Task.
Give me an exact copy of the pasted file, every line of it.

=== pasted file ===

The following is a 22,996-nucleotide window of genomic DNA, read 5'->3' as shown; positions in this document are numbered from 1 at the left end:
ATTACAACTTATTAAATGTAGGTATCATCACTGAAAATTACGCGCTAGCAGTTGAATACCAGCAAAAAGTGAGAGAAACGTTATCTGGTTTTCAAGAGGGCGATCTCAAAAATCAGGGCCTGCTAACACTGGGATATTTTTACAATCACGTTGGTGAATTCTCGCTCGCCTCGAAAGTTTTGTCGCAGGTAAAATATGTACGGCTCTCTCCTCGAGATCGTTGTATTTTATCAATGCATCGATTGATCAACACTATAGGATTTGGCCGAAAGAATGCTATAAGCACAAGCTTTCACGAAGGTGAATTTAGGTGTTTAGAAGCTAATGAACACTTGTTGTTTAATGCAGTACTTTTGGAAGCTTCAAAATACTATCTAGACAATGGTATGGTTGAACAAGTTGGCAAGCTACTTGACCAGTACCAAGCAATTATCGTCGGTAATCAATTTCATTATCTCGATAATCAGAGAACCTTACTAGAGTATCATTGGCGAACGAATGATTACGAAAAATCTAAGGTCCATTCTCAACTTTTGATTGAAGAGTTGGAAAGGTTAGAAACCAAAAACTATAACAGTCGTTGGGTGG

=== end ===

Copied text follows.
The following is a 22,996-nucleotide window of genomic DNA, read 5'->3' as shown; positions in this document are numbered from 1 at the left end:
ATTACAACTTATTAAATGTAGGTATCATCACTGAAAATTACGCGCTAGCAGTTGAATACCAGCAAAAAGTGAGAGAAACGTTATCTGGTTTTCAAGAGGGCGATCTCAAAAATCAGGGCCTGCTAACACTGGGATATTTTTACAATCACGTTGGTGAATTCTCGCTCGCCTCGAAAGTTTTGTCGCAGGTAAAATATGTACGGCTCTCTCCTCGAGATCGTTGTATTTTATCAATGCATCGATTGATCAACACTATAGGATTTGGCCGAAAGAATGCTATAAGCACAAGCTTTCACGAAGGTGAATTTAGGTGTTTAGAAGCTAATGAACACTTGTTGTTTAATGCAGTACTTTTGGAAGCTTCAAAATACTATCTAGACAATGGTATGGTTGAACAAGTTGGCAAGCTACTTGACCAGTACCAAGCAATTATCGTCGGTAATCAATTTCATTATCTCGATAATCAGAGAACCTTACTAGAGTATCATTGGCGAACGAATGATTACGAAAAATCTAAGGTCCATTCTCAACTTTTGATTGAAGAGTTGGAAAGGTTAGAAACCAAAAACTATAACAGTCGTTGGGTGG